Outside Magazine breaks down the total budget proposal for the National Park Service.
Researchers studying how wildfires have burned at a particular location found that subsequent fires have a “memory” that helped to self-regulate fire sizes and fire severity. When historical fires burned unabated, landscape patterns of surface and canopy fuels developed that provided barriers to future fire spread. Those same barriers can continue to influence the spread of additional fires.
Here are some additional highlights from their findings:
The Reburn Project was motivated by a need to better understand wildfires as fuel reduction treatments and to assess the impacts of decades of wildland fire suppression activities on forested landscapes. The study examined three areas, located in the inland Pacific Northwest, central Idaho and interior British Columbia. Each area had experienced a recent large wildfire event in montane forests.
Past wildfires generally mitigate burn severity for a time, even under extreme fire weather conditions that are associated with large fires.
Since around 1900-1934, fire suppression and not wildfire has been a primary influence on forest and fuel succession. Quantifying the effects of fire suppression on particular landscapes is difficult given the long history and its prevalence across the region. Results from simulation modeling have the potential to illustrate in compelling ways the combined effects of removing fires from landscapes that experienced variable fire severity and spatial extent.
The researchers developed a state-transition model that allowed them to simulate the growth and potential severity 20th century ignitions that were suppressed. Fire growth simulations were modeled using the daily meteorology available at the time of the ignitions and the FSPro model. The researchers found that the simulated landscapes were reburn landscapes; i.e., the complexity of forest seral stage conditions and fuelbeds was an emergent property of successive reburning over the centuries, and fuel succession explained most of the severity patterns observed.
Modern-day fire suppression scenarios led to “boom and bust” landscapes, where continuous mature forests developed, that were capable of supporting large fire spread, and were eventually burned with mostly high severity. However, using a variety of historical landscape conditions as an initial basis, in scenarios where most or all fires were allowed to burn, fine- to meso-grained patchworks resulted, and they provided a highly diverse range of habitats and values over time, and landscapes were much less susceptible to large, high severity events. Instead, more typical fire size distributions and more characteristic variation in fire severity were restored.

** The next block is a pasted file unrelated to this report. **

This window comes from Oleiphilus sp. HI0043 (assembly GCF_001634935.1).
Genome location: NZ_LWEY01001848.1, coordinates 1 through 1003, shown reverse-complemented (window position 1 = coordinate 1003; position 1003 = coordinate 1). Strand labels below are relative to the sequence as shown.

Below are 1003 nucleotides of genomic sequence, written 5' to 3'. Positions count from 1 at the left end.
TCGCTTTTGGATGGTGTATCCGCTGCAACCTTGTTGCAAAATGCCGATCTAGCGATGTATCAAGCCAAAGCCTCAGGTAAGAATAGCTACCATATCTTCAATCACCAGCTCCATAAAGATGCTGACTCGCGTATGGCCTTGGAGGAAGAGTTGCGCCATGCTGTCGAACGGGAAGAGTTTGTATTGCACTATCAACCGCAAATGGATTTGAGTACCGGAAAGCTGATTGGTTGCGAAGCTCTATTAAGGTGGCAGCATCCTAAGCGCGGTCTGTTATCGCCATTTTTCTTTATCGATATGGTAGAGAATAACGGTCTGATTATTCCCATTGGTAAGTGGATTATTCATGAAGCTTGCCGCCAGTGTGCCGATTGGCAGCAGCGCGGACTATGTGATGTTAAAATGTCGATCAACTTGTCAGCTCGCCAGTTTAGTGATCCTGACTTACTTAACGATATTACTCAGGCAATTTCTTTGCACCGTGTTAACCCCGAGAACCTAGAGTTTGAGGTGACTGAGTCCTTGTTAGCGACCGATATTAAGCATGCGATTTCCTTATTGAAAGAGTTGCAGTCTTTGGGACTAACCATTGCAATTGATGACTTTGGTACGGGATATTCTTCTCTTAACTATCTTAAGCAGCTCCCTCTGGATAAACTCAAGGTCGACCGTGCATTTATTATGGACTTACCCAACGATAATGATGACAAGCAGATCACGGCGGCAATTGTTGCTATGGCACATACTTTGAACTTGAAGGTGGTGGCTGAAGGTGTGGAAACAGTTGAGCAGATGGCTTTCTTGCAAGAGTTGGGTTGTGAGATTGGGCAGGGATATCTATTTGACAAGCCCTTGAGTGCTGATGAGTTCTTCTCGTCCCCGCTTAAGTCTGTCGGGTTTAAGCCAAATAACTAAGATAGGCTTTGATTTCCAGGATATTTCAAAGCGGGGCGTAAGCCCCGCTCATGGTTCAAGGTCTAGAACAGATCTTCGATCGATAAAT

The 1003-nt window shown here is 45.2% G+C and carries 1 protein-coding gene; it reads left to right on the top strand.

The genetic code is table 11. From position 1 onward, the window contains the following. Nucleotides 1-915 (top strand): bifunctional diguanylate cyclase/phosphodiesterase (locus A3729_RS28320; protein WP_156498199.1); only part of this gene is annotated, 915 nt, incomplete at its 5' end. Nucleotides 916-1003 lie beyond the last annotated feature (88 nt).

After Mr. Rothermel developed the mathematical model, others used the information to make the concept more user-friendly and to analyze complex scenarios. Behave, software burned onto a custom made chip in a hand-held Texas Instruments 51 calculator, and later BehavePlus for personal computers, became must-have tools for fire behavior analysts. FARSITE added the ability to predict spread across variable terrain, vegetation, and weather. Rare Event Risk Assessment Process (RERAP) estimates the risk that a fire will reach a particular place before it dies. FireStem estimates tree mortality based on fire behavior and intensity. And there are many others.
When Mr. Rothermel began researching the behavior of wildland fires, he had just been downsized from a shuttered Department of Defense program that had been attempting to develop a nuclear-powered airplane.
[Jack] Barrows, [the first director of the fire laboratory in Missoula when it opened in 1960], went looking for researchers. He learned that General Electric was closing a laboratory in Idaho Falls where engineers had been working on a defense project to develop a nuclear-powered airplane. The government scrapped the program in 1961, and a handful of highly trained engineers and scientists were suddenly up for grabs.
“GE wanted to see that we got as good a placement as we could,” Rothermel recalls. “So we all wrote resumes, and Jack got hold of these, and he said it was like a Sears and Roebuck catalog of people.” Barrows hired four of the GE scientists: Hal Anderson, a physicist; Stan Hirsh, an electrical engineer; Eric Breuer, a technician; and Dick Rothermel.